International: This All-Cap International equity strategy seeks to achieve long-term capital appreciation through a portfolio of international companies in both developed and emerging markets.  This portfolio invests in those securities with powerful relative strength characteristics and requires that the securities maintain strong relative strength in order to remain in the portfolio.  Exposure to international markets is achieved through American Depository Receipts (ADRs).

Global Macro: This global tactical asset allocation strategy seeks to achieve meaningful risk diversification and investment returns.  The strategy invests across multiple asset classes: Domestic Equities (long & inverse), International Equities (long & inverse), Fixed Income, Real Estate, Currencies, and Commodities.  Exposure to each of these areas is achieved through exchange-traded funds (ETFs).

Balanced: This strategy includes equities from our Core strategy (see above) and high-quality U.S. fixed income in approximately a 60% equity / 40% fixed income mix.  This strategy seeks to provide long-term capital appreciation and income with moderate volatility.

Tactical Fixed Income: This strategy seeks to provide current income and strong risk-adjusted fixed income returns.   The strategy invests across multiple sectors of the fixed income market:  U.S. government bonds, investment grade corporate bonds, high yield bonds, Treasury inflation protected securities (TIPS), convertible bonds, and international bonds.  Exposure to each of these areas is achieved through exchange-traded funds (ETFs).

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To receive fact sheets for any of the strategies above, please e-mail Andy Hyer at andy@dorseywright.com or call 626-535-0630.  Past performance is no guarantee of future returns.  An investor should carefully review our brochure and consult with their financial advisor before making any investments.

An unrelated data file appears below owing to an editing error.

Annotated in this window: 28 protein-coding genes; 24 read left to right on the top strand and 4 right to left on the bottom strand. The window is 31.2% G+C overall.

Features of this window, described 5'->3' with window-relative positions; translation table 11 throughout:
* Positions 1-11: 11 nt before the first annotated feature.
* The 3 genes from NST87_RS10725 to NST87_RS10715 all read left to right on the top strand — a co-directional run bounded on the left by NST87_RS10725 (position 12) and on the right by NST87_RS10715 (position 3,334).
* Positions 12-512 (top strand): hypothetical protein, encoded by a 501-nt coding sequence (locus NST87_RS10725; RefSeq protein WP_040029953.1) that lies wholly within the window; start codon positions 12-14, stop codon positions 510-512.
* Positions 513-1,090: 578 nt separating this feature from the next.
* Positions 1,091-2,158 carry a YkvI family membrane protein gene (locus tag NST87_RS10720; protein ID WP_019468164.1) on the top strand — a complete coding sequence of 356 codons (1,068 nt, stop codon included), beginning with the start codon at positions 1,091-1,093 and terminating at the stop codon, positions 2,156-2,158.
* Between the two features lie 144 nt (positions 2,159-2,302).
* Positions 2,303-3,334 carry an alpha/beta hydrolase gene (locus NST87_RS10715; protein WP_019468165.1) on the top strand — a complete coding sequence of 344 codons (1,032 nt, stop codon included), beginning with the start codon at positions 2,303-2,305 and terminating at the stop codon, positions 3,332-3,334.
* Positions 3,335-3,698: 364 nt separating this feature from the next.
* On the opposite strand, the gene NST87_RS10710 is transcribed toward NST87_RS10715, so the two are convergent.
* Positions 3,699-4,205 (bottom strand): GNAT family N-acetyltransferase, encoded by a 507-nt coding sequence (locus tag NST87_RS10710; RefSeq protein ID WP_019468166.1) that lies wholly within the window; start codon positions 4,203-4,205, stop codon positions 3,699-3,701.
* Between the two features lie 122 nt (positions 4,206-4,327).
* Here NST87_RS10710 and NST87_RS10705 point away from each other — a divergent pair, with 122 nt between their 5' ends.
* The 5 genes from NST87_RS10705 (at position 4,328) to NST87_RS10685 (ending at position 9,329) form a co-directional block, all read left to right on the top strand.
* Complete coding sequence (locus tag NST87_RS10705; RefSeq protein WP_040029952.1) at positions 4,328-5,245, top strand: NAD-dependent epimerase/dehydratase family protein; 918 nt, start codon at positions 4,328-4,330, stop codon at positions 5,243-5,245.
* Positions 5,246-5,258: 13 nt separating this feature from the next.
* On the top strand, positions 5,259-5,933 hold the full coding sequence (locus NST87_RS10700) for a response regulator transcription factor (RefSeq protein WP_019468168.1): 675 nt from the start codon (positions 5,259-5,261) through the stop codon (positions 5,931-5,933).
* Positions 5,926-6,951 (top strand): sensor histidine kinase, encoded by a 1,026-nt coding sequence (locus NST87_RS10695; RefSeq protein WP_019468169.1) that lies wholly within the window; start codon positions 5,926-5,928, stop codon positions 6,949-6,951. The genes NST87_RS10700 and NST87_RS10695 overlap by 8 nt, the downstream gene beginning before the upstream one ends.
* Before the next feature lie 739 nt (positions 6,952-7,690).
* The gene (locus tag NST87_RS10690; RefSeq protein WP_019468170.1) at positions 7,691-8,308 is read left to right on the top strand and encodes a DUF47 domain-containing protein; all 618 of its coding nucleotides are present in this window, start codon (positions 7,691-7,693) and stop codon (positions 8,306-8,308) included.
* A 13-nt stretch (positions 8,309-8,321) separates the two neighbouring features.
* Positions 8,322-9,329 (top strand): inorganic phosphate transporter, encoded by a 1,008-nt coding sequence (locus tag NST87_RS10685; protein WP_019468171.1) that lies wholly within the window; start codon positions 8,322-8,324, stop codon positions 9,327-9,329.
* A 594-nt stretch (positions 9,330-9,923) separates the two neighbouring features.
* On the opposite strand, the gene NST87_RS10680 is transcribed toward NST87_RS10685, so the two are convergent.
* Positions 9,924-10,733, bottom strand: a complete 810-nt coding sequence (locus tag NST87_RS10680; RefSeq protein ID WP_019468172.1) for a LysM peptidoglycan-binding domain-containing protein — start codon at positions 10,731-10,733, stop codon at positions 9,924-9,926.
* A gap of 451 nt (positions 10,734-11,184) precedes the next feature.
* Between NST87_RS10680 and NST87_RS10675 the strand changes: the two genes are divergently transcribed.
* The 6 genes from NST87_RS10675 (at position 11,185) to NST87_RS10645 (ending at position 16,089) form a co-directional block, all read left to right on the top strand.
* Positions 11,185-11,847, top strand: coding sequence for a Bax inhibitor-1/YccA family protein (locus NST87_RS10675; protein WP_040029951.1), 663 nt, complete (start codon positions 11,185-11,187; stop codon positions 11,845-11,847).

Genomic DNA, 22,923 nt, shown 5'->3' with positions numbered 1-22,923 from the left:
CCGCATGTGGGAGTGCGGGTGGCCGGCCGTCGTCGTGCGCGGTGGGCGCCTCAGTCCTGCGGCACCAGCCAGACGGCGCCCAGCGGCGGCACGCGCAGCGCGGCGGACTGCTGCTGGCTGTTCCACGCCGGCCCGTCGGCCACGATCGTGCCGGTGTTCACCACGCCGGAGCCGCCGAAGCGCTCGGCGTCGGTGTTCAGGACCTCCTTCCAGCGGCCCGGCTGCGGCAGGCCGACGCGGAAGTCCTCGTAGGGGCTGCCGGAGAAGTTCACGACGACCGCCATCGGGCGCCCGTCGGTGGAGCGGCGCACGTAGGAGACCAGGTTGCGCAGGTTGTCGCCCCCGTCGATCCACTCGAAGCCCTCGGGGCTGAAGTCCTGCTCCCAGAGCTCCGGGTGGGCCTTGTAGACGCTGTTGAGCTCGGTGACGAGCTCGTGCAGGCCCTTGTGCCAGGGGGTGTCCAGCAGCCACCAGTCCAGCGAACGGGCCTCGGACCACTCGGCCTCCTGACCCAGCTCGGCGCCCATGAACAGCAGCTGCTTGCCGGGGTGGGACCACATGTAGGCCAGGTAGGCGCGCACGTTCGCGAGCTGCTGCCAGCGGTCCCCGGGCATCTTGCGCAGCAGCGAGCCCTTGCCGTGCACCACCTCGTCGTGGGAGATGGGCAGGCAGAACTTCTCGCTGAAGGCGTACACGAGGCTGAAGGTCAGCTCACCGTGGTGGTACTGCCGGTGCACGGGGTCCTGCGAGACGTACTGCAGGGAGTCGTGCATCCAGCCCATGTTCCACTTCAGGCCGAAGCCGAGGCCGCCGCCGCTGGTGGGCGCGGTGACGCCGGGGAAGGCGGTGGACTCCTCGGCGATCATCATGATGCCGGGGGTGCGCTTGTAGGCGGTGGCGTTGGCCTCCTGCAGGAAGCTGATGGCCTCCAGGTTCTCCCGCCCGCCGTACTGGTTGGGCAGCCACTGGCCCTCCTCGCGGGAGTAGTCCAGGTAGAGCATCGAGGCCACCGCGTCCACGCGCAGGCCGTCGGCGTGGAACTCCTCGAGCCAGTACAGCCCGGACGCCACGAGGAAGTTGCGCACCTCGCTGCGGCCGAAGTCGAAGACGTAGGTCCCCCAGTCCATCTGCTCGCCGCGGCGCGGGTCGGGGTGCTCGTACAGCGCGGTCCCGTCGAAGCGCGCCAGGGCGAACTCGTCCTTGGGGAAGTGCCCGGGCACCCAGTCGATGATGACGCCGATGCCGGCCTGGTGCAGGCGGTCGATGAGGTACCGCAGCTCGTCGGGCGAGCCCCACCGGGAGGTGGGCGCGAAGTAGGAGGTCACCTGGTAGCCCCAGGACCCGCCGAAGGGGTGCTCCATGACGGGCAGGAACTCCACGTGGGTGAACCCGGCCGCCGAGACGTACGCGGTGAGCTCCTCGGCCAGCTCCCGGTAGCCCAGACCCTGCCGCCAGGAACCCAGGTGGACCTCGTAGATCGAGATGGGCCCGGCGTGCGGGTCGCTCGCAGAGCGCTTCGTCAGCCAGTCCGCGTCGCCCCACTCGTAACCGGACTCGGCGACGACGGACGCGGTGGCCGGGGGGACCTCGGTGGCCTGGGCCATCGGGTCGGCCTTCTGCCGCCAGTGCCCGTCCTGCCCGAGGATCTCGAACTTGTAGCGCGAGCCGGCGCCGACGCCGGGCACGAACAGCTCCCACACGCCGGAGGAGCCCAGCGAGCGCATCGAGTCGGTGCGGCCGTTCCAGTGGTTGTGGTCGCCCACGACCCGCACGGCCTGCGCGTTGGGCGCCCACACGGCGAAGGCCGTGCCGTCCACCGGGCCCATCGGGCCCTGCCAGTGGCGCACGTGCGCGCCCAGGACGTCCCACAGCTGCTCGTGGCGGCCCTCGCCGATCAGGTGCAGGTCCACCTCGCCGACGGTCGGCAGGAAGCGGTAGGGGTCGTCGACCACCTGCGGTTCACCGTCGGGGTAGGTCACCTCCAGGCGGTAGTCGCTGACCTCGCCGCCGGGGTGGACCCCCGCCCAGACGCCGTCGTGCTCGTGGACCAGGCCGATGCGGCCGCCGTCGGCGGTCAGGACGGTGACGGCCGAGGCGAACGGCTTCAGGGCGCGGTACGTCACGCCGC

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Is Sector Rotation a Crowded Trade?

January 16, 2014

As sector ETFs have proliferated, more and more investors have been attracted to sector rotation and tactical asset allocation strategies using ETFs, whether self-managed or implemented by an advisor.  Mark Hulbert commented on sector rotation strategies in a recent article on Marketwatch that highlighted newsletters using Fidelity sector funds.  All of the newsletters had good returns, but there was one surprising twist:

…you might think that these advisers each recommended more or less the same basket of funds. But you would be wrong. In fact, more often than not, each of these advisers has tended to recommend funds that are not recommended by any other of the top five sector strategies.

That’s amazing, since there are only 44 actively managed Fidelity sector funds and these advisers’ model portfolios hold an average of between five and 10 funds each.

This suggests that there is more than one way of playing the sector rotation game, which is good news. If there were only one profitable sector strategy, it would quickly become so overused as to stop working.

This is even true among those advisers who recommend sectors based on their relative strength or momentum. Because there are so many ways of defining these characteristics, two different sector momentum strategies will often end up recommending two different Fidelity sector funds.

Another way of appreciating the divergent recommendations of these top performing advisers is this: Of the 44 actively managed sector funds that Fidelity currently offers, no fewer than 22 are recommended by at least one of these top five advisers. That’s one of every two, on average, which hardly seems very selective on the advisers’ part.

Amazing, isn’t it?  It just shows that there are many ways to skin a cat.